Perceived quality by customers
Perceived quality by customers: where expectations compared to perceptions. Expectations > Perceptions (Poor); Expectations = Perceptions (Acceptable); Expectations < Perceptions (Good). Might be due to gaps; ensuring consistency between internal quality specification and the expectations of the customers (resp.. marketing, operations, product/service development); ensuring internal spec meets its intended concept of design (resp.. marketing, ops, product/service dev.); ensuring actual product or service conforms to internally specified quality level (ops), ensuring that promises made to consumers concerning the product or service can really be delivered (marketing).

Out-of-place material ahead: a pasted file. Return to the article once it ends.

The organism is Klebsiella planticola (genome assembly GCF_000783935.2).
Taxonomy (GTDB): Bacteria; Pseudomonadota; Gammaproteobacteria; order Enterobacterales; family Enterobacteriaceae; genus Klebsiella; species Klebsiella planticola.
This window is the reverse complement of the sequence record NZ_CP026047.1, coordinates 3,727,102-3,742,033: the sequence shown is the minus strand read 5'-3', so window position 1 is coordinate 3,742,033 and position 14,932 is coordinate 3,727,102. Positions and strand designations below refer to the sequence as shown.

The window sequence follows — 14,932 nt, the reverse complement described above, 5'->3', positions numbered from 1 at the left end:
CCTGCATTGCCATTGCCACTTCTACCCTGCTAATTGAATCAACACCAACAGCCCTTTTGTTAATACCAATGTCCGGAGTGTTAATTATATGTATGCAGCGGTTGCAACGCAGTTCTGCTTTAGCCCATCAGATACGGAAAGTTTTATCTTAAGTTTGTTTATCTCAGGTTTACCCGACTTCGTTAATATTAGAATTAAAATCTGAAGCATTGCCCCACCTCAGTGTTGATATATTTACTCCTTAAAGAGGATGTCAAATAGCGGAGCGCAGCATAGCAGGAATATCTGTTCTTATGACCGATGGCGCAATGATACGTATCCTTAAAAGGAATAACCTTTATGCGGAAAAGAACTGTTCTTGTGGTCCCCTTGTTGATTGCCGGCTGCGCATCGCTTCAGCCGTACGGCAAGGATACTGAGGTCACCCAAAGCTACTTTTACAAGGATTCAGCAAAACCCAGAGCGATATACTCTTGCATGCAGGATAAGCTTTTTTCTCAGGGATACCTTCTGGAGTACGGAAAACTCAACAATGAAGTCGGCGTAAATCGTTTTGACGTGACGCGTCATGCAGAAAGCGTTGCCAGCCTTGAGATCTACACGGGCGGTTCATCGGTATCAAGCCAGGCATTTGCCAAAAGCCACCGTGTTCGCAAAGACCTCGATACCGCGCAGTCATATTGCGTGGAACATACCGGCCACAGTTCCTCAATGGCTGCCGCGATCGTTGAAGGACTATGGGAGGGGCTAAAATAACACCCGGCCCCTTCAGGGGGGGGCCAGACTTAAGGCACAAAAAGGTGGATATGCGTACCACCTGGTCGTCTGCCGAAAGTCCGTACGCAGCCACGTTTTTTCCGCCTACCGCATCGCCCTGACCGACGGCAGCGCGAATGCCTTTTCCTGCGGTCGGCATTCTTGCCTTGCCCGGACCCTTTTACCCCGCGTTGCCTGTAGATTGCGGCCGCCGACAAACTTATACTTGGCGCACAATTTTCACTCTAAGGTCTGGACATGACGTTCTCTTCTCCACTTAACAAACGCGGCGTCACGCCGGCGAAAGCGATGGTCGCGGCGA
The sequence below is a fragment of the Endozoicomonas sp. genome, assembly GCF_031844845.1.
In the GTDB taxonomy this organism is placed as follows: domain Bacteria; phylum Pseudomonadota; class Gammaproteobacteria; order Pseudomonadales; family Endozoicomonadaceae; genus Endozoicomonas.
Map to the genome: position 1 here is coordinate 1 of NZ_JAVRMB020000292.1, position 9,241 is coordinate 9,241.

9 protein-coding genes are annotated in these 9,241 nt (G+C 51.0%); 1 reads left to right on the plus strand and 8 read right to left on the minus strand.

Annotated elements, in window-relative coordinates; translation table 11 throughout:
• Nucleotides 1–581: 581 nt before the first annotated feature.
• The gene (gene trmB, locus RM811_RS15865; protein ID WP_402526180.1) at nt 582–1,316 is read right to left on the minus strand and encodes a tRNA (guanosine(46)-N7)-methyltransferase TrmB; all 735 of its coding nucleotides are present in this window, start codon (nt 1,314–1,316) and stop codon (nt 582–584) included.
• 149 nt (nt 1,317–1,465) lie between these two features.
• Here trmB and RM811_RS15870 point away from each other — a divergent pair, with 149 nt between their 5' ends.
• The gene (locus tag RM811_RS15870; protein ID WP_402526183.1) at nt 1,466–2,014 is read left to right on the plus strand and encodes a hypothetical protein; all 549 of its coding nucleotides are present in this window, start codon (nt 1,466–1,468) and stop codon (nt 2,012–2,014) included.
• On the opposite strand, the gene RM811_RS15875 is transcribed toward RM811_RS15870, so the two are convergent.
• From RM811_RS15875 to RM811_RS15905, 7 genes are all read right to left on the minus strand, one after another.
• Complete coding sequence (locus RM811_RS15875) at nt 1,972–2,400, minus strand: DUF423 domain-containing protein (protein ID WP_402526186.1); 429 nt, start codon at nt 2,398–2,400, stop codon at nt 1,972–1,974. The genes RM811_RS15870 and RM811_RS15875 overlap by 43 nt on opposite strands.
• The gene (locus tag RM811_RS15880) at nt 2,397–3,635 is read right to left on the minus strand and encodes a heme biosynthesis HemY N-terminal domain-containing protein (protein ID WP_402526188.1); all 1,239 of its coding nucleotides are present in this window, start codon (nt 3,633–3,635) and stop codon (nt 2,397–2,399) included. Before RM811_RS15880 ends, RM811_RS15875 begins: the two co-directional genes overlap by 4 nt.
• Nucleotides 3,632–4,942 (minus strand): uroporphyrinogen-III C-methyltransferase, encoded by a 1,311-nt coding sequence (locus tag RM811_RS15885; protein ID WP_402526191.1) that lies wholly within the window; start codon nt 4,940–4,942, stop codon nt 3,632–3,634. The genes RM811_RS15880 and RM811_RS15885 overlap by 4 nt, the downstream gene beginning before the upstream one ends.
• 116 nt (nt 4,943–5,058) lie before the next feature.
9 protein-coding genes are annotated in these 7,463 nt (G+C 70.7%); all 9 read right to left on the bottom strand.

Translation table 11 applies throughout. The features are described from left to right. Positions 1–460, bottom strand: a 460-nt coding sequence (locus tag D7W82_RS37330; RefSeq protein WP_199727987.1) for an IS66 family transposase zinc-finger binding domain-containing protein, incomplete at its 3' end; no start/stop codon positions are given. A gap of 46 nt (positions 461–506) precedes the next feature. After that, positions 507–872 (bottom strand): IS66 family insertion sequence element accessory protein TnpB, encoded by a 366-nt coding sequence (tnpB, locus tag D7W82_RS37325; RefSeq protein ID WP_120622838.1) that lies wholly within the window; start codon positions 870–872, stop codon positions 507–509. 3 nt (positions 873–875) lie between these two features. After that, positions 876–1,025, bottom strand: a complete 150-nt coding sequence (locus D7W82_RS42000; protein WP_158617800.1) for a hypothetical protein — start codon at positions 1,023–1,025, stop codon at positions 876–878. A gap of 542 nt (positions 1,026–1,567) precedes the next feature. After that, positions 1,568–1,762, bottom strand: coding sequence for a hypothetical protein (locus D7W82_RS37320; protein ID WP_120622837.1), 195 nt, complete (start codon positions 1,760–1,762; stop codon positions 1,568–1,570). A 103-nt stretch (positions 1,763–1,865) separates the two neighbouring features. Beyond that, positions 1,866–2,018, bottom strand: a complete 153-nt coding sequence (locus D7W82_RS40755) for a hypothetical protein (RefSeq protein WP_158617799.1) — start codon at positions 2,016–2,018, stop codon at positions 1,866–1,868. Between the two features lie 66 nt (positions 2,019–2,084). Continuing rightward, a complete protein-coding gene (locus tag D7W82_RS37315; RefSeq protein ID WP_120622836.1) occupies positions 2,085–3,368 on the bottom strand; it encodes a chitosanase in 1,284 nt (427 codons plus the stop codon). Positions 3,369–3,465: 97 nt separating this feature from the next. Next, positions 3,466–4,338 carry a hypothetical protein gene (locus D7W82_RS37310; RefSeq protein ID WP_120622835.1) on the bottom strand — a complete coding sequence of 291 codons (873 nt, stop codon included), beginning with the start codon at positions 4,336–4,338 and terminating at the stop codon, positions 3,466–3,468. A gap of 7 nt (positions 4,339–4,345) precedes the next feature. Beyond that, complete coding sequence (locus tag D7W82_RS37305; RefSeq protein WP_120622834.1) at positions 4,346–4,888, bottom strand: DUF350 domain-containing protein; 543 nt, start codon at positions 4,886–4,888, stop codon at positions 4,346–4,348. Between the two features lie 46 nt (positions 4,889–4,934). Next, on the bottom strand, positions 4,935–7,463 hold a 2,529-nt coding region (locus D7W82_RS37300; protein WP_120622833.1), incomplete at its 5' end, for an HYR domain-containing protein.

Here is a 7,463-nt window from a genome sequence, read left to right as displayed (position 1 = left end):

Quality perceived by customers here is hidden, as demand for some products is very high, customers appear to be reluctant to return goods. Additionally the reporting of returns from shops is hidden so the data from here is missing. However items with bruises and scratches will aide expectations exceed perceptions and as a result quality decreasing.
There are issues with the product development; and the internal specification isn’t conforming to the internally specified quality level (operational); which could be very detrimental for high quality items, as the promises made to consumers about the quality won’t be delivered (marketing). Functionality – Products will have near perfect functionality regardless of the appearance issues, unless consumers purchase the item because of its design and its handmade elegance, where there will be returns. Additionally if the items cannot be used as their durability is weakened; this will affect functionality of the product.